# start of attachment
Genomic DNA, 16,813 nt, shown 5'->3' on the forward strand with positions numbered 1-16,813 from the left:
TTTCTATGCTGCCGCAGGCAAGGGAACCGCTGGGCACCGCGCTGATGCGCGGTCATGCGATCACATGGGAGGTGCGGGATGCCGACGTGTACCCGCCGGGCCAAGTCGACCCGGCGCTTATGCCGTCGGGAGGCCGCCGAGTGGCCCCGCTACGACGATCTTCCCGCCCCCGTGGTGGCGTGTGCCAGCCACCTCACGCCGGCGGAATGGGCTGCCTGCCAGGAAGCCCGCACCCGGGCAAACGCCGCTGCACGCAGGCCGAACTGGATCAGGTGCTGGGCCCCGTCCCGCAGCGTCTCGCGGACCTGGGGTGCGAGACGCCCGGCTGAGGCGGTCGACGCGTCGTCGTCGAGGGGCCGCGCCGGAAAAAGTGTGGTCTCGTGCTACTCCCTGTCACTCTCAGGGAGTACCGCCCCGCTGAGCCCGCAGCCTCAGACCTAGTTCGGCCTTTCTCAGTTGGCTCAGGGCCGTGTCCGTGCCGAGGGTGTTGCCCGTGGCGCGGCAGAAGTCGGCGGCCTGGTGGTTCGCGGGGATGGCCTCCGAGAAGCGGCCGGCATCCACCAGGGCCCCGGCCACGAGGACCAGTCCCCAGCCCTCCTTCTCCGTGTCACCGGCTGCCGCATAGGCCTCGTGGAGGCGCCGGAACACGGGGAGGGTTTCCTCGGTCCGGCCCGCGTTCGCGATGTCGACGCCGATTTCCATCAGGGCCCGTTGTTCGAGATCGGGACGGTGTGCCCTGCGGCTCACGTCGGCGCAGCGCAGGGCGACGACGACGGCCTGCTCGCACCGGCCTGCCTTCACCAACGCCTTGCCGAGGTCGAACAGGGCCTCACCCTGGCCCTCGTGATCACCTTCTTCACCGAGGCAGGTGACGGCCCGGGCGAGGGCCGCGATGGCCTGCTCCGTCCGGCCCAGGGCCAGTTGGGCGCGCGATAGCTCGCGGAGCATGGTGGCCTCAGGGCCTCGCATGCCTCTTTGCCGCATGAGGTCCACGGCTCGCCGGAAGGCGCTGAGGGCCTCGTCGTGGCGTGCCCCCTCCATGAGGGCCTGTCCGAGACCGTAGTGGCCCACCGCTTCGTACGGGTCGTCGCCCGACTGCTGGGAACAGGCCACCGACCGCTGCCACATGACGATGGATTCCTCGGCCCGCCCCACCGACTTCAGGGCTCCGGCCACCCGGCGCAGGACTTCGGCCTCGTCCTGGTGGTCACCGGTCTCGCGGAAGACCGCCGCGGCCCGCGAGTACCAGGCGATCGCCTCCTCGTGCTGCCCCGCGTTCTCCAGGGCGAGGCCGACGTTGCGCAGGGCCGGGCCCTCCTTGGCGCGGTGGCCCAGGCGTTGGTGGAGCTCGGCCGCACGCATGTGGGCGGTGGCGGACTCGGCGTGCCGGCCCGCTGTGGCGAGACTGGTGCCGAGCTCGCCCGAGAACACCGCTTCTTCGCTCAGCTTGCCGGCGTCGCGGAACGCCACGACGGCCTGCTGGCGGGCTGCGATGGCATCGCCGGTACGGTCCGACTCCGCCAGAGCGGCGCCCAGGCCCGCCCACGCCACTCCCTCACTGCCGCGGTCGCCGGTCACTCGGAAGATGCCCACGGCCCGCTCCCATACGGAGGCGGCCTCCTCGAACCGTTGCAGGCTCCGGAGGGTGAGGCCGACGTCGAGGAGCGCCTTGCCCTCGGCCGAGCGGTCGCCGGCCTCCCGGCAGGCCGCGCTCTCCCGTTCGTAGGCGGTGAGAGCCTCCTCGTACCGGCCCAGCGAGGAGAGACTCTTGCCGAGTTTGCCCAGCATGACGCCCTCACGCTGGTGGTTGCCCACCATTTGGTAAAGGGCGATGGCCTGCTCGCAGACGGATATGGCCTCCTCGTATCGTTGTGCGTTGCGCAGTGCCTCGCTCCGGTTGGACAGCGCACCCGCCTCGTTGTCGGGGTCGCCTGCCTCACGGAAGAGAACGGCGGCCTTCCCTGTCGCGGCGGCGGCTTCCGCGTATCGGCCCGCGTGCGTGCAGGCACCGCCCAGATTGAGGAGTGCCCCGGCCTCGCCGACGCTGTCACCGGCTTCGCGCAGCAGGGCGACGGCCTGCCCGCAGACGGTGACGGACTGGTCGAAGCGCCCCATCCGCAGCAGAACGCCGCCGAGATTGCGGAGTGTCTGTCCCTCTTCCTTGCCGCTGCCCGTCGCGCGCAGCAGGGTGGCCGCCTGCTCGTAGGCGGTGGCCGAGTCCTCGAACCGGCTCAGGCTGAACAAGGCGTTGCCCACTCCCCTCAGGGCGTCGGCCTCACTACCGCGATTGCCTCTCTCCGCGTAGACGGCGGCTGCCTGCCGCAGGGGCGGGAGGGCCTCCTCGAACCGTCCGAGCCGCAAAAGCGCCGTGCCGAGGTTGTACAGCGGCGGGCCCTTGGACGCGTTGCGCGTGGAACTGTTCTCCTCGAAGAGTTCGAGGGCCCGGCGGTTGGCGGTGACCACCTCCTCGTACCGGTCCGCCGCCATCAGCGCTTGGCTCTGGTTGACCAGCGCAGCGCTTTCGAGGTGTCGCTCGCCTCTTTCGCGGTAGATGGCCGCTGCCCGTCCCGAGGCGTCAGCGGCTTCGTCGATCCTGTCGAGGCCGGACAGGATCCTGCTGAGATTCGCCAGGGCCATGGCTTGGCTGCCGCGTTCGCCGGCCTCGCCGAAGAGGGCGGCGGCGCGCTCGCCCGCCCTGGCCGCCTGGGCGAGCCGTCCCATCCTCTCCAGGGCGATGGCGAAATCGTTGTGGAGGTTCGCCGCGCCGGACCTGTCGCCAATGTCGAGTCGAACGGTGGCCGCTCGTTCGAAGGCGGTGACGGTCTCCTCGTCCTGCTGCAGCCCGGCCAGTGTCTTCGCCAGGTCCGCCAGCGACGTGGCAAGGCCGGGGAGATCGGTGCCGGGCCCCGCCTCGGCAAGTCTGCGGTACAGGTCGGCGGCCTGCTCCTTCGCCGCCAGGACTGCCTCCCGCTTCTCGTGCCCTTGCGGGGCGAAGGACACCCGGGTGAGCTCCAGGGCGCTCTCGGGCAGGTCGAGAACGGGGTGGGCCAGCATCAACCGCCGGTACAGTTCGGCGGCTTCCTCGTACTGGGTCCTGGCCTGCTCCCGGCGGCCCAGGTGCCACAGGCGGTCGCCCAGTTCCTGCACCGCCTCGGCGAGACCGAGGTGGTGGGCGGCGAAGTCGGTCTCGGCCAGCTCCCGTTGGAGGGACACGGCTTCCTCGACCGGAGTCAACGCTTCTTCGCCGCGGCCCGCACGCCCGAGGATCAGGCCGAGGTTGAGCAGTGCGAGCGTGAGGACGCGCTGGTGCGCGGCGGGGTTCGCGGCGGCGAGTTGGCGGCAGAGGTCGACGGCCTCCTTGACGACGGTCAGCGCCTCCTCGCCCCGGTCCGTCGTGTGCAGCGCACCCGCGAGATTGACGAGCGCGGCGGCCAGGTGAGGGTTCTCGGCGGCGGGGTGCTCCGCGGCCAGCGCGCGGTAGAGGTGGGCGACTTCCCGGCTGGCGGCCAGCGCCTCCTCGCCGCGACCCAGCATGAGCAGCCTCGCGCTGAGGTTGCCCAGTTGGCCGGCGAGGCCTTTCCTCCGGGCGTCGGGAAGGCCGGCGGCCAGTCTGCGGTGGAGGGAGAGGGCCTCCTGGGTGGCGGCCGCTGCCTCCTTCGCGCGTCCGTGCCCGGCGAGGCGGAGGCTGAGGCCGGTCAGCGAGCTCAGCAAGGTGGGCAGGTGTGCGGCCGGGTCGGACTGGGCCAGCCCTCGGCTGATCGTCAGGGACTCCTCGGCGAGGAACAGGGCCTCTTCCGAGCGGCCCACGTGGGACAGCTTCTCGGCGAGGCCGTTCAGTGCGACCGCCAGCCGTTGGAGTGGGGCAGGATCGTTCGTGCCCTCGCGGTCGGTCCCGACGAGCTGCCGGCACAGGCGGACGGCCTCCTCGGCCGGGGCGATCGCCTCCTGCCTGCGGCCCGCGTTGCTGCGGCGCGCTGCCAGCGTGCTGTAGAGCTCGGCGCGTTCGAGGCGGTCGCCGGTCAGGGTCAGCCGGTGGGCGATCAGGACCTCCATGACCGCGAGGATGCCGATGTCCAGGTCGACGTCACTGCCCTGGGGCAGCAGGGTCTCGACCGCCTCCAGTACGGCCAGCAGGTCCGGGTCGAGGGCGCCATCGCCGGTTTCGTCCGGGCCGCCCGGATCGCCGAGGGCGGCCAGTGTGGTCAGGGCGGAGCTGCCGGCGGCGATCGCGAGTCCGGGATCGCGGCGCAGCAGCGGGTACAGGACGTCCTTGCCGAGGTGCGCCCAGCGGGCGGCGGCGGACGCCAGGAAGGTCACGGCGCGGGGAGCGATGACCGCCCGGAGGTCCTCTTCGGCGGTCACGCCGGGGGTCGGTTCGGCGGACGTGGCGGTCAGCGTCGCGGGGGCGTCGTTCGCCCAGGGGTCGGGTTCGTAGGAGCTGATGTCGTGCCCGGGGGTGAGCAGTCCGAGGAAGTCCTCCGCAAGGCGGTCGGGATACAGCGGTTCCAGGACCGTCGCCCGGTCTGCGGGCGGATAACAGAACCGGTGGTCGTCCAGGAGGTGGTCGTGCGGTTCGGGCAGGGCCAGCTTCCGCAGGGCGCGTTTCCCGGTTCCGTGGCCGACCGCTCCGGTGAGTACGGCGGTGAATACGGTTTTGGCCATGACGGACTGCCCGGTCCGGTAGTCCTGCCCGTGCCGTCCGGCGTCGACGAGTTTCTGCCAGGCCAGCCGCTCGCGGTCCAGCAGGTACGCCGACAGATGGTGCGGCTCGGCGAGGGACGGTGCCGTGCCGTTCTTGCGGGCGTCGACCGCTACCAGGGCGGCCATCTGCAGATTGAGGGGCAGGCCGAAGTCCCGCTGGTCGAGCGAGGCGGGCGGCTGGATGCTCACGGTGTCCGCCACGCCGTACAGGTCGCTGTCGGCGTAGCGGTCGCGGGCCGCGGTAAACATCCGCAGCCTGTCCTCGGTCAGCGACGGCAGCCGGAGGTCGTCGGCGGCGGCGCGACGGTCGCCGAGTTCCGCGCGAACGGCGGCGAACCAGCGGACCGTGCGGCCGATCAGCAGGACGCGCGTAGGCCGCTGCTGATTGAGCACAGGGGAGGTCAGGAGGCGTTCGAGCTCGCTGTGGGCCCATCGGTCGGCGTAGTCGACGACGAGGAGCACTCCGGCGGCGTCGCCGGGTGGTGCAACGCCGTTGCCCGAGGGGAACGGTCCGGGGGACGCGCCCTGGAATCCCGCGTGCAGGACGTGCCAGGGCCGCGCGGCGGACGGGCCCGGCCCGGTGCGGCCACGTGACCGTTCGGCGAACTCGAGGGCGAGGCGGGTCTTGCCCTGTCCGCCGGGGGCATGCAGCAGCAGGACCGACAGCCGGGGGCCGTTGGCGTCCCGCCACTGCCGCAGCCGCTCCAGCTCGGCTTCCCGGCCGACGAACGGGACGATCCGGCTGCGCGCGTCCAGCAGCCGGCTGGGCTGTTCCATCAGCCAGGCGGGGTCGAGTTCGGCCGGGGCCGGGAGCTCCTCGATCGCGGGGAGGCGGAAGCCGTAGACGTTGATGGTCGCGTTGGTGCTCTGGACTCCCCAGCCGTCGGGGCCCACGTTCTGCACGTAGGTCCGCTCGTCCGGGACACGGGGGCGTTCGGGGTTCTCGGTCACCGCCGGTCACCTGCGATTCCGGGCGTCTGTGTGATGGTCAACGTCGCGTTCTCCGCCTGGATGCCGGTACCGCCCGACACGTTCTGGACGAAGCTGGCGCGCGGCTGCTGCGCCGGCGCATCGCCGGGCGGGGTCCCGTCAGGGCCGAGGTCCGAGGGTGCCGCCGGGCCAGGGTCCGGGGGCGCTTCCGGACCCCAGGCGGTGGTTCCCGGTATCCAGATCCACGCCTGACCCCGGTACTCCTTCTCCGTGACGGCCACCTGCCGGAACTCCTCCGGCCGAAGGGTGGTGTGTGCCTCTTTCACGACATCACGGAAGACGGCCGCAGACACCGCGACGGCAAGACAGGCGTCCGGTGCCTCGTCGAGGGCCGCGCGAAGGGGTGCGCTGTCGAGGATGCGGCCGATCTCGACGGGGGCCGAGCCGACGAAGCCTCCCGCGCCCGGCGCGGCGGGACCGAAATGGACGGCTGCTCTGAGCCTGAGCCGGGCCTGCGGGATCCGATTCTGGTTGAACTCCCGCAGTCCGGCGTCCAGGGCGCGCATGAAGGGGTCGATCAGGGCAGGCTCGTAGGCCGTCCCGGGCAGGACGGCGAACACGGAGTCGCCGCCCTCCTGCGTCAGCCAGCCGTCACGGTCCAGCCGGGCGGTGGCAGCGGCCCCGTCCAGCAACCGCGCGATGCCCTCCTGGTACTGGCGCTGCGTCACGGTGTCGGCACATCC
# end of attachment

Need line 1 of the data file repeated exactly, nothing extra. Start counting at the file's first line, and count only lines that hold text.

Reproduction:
Genomic DNA, 16,813 nt, shown 5'->3' on the forward strand with positions numbered 1-16,813 from the left: